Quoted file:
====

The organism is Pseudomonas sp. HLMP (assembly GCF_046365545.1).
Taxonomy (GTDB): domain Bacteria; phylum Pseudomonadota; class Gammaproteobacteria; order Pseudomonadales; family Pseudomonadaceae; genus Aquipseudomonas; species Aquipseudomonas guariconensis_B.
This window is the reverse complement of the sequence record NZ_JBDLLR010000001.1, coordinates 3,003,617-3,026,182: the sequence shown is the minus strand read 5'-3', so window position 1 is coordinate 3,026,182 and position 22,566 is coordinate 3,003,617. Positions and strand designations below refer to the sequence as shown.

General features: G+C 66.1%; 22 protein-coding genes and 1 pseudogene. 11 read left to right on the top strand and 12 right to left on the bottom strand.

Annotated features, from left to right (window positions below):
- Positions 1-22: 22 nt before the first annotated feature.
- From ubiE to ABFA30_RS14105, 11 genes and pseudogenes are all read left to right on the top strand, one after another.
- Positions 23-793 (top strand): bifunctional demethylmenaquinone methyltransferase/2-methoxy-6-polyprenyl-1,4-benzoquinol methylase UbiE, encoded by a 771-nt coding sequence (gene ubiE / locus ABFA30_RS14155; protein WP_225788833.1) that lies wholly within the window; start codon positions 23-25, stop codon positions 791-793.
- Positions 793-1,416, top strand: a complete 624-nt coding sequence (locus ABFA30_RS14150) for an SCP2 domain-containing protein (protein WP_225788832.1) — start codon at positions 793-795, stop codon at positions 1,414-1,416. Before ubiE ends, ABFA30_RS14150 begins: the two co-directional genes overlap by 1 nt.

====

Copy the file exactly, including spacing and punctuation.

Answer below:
The organism is Pseudomonas sp. HLMP (assembly GCF_046365545.1).
Taxonomy (GTDB): domain Bacteria; phylum Pseudomonadota; class Gammaproteobacteria; order Pseudomonadales; family Pseudomonadaceae; genus Aquipseudomonas; species Aquipseudomonas guariconensis_B.
This window is the reverse complement of the sequence record NZ_JBDLLR010000001.1, coordinates 3,003,617-3,026,182: the sequence shown is the minus strand read 5'-3', so window position 1 is coordinate 3,026,182 and position 22,566 is coordinate 3,003,617. Positions and strand designations below refer to the sequence as shown.

General features: G+C 66.1%; 22 protein-coding genes and 1 pseudogene. 11 read left to right on the top strand and 12 right to left on the bottom strand.

Annotated features, from left to right (window positions below):
- Positions 1-22: 22 nt before the first annotated feature.
- From ubiE to ABFA30_RS14105, 11 genes and pseudogenes are all read left to right on the top strand, one after another.
- Positions 23-793 (top strand): bifunctional demethylmenaquinone methyltransferase/2-methoxy-6-polyprenyl-1,4-benzoquinol methylase UbiE, encoded by a 771-nt coding sequence (gene ubiE / locus ABFA30_RS14155; protein WP_225788833.1) that lies wholly within the window; start codon positions 23-25, stop codon positions 791-793.
- Positions 793-1,416, top strand: a complete 624-nt coding sequence (locus ABFA30_RS14150) for an SCP2 domain-containing protein (protein WP_225788832.1) — start codon at positions 793-795, stop codon at positions 1,414-1,416. Before ubiE ends, ABFA30_RS14150 begins: the two co-directional genes overlap by 1 nt.